In the Middle Ages all books were written by hand To make a book, one needed a person who was Latin literate and had time to spare; an exemplar, from which the text could be copied; ink, which had to be made from iron shavings and gall; and vellum, or parchment, which involved skinning a calf and preparing the skin to be used as a writing surface. If illustrations were needed, pigments had to be ground from minerals or extracted from plants. Up until the thirteenth century, the Benedictine monasteries alone had the human and material resources sufficient to the undertaking. Each abbey had a library where exemplars were found and scriptorium, where teams of monks, already well-versed in Latin, and trained in calligraphy, copied new ones. Books were not produced in quantity and brought to market; they were produced as needed, and were largely intended for use in the monastery, or in an affiliated house. A large copy of the Vulgate Bible, a specialty of the 11th and 12th centuries, could take an entire scriptorium years to produce. A surprising number of images of monastic scribes at work survive from this period, and show monks seated at a desk, with quill and a knife to keep it sharp, writing in an open book. An unusually grand portrait of the scribe Eadwine, concludes the copy of the Psalms that he made at the cathedral-priory of Christ Church, Canterbury, in the 1160s. He seen in the same pose and general setting as an evangelist or classical author portrait. An inscription winds around the image’s border at once defines Eadwine’s work as a humble form of devotion and calls attention to his great technical skills. . Significantly, it is the scribe who is considered worthy of such a monumental portrait, not the illuminator who made the portrait, a hierarchy that stems from the New Testament, which described Christ as logos, or the word made flesh. A clever representation of scribal technique more in keeping with monastic humility is is found in the Wedricus Psalter, made in northern France in 1147. As convention dictated, the author portrait of John shows the evangelist in the act of composing his gospel. In a border roundel to the right, a miniature image of Wedricus, the abbot, who holds out an ink horn into which the monumental saint dips his quill. The subservient nature of the scribe serving holy scripture through his work is underscored both contrasting the acts of authoring v. assisting and by the use hierarchically-scaled figures. Eadwine’s manuscript was destined for study. The majority of Romanesque manuscripts, however, were liturgical, meaning meant to be used in the performance of the Mass. Each of the various celebrants would have had a books containing the scriptural excerpts to be read aloud during the service, arranged according to the church calendar. These service books were not only important because they contained divine scripture and because the were actually carried, read from, and kissed at Mass. A sacramentary made by local monks for use in the cathedral of Limoges around 1100 uses hieratic, stylized figure and costly materials because they are of sufficient to the text’s dignity and because during the Mass, the book would appear among liturgical objects made of ivory, gold, precious stones and sumptuous fabrics and had to register a similar degree of luxury. Wealthy laypeople wishing to emulate monastic devotion could use a psalter to follow the monastic liturgy, or Divine Office, which involved chanting the complete cycle of 150 psalms every week. A spectacular example is the psalter made by the monks of St Albans for Christina of Markyate, a local noblewoman, who had retired to a convent under their supervision. The St Albans psalter begins with a series of 77 full-page illuminations depicting scenes from the Old Testament and the life of Christ. This unusually extensive cycle served as a pictorial introduction to the text of the psalms, reminding Christina to understand the Old Testament text within the context of Christ’s life, or, more generally, Christianity. By means of carefully selected narrative details, sensitively rendered expressions and gestures that substitute for speech, the artist make scripture more vivid for the lay reader, which would inspire greater devotion. with a few notable exceptions, psalters made for the use of monks generally have very short prefatory cycles, if any at all. Therefore, the proliferation of images in the St Albans Psalter argues strongly for use by a layperson. The devotional image, it seems, was thought to be useful for the novice but not for the vocational spirituality of the monk. Art history is a discipline of images which leads to an over-emphasis on full-page illuminations or pictures and a tendency to neglect the more purely book-related visual and pictorial systems found in manuscripts such as pen flourishes, border decoration and historiated initials. The latter exist literally and figuratively somewhere in between text and image, and it is this hybridity that makes them one of the most creative genres of the twelfth century (carved capitals being another). Some of these initials use the shape of the letter as a framing device or architecture in which figures are inserted, like the letter V that begins the book of Jeremiah in the Winchester Bible (c. 1130). Here, Jeremiah, stands in the initial, which is at once legible but also serves as a setting (a grape arbor and ground line in this case) in which the figures interact. This type of historiated initial efficiently serves two purposes: it provides the reader with a navigational device, each signifying the beginning of a new book of the bible, and a space on the page for an abbreviated kind of illustration. The painting in these images is of the same high quality as the full-page images and were painted by the master illuminator, which suggest these initials were of the same importance as the more purely pictorial miniatures. In the other widely used variant, the letter is formed of human, animal or vegetal elements. In a job of Gregory the Great’s commentary on the book of Job, made at the abbey of Cîteaux in the year 1111, the initials marking the main textual divisions are cleverly fashioned from scenes related to monastic life, including labor, figured as the cutting down of a tree, which serves as the letter “I” (Incipit) or the monastic ideal of “spiritual warfare,” rendered as a warrior slaying a dragon, both of which form the letter “R” (Reverentissimo). The same manuscript has other initials that depict animals and acrobats engaged in enigmatic activity that must have had a meaning for its audience that eludes us today.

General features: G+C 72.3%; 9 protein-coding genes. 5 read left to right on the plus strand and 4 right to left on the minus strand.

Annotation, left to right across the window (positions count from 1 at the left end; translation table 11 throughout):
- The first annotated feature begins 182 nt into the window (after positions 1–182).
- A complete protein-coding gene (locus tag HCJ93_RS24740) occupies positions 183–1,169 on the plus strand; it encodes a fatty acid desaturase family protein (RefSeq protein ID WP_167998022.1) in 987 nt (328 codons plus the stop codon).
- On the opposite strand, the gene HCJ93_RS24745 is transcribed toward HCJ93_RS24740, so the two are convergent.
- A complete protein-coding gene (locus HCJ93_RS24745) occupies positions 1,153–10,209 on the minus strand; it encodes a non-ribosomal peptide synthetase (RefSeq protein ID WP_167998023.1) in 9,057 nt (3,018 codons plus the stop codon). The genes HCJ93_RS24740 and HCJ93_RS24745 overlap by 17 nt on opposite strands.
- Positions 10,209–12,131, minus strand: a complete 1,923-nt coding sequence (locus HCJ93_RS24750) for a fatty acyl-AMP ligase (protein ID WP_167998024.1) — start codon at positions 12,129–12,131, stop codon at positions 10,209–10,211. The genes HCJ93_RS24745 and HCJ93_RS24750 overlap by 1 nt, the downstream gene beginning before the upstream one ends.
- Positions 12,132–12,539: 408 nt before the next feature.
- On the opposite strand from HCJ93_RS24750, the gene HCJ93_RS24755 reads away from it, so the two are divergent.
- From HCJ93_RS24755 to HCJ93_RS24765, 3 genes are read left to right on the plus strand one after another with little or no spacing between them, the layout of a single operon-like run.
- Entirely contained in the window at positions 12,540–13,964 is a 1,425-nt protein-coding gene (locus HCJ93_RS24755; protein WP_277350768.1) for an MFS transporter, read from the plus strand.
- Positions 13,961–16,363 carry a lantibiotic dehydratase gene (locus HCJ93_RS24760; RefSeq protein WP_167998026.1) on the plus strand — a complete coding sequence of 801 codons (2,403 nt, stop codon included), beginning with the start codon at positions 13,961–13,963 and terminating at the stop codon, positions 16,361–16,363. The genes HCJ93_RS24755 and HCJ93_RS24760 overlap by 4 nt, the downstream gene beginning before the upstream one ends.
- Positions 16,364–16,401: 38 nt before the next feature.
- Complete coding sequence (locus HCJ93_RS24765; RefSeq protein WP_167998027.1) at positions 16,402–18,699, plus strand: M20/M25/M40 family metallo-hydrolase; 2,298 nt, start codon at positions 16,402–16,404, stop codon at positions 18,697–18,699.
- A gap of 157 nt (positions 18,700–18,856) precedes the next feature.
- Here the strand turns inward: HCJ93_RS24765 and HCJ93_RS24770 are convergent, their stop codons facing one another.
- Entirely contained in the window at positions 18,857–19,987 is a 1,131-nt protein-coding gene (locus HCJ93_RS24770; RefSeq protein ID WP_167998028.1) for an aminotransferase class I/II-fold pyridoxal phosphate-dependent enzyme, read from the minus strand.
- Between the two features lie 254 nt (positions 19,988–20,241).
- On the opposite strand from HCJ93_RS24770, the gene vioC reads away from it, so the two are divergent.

I: Saint Denis and Gothic Art

II: The Carolingian Renovatio

III: Romanesque Manuscripts

IV: Grisaille, or The Abstention from Color

V: The Social and Material Contexts of Duccio’s Rucellai Madonna

VI: Beauvais Cathedral and the Limits of Gothic Verticality

VII: The Harrowing of Hell

VIII: The Sutton Hoo Ship Burial

IX: The Art of the Dark Ages

X:  Simone Martini’s Saints

XI: Sainte-Foy de Conques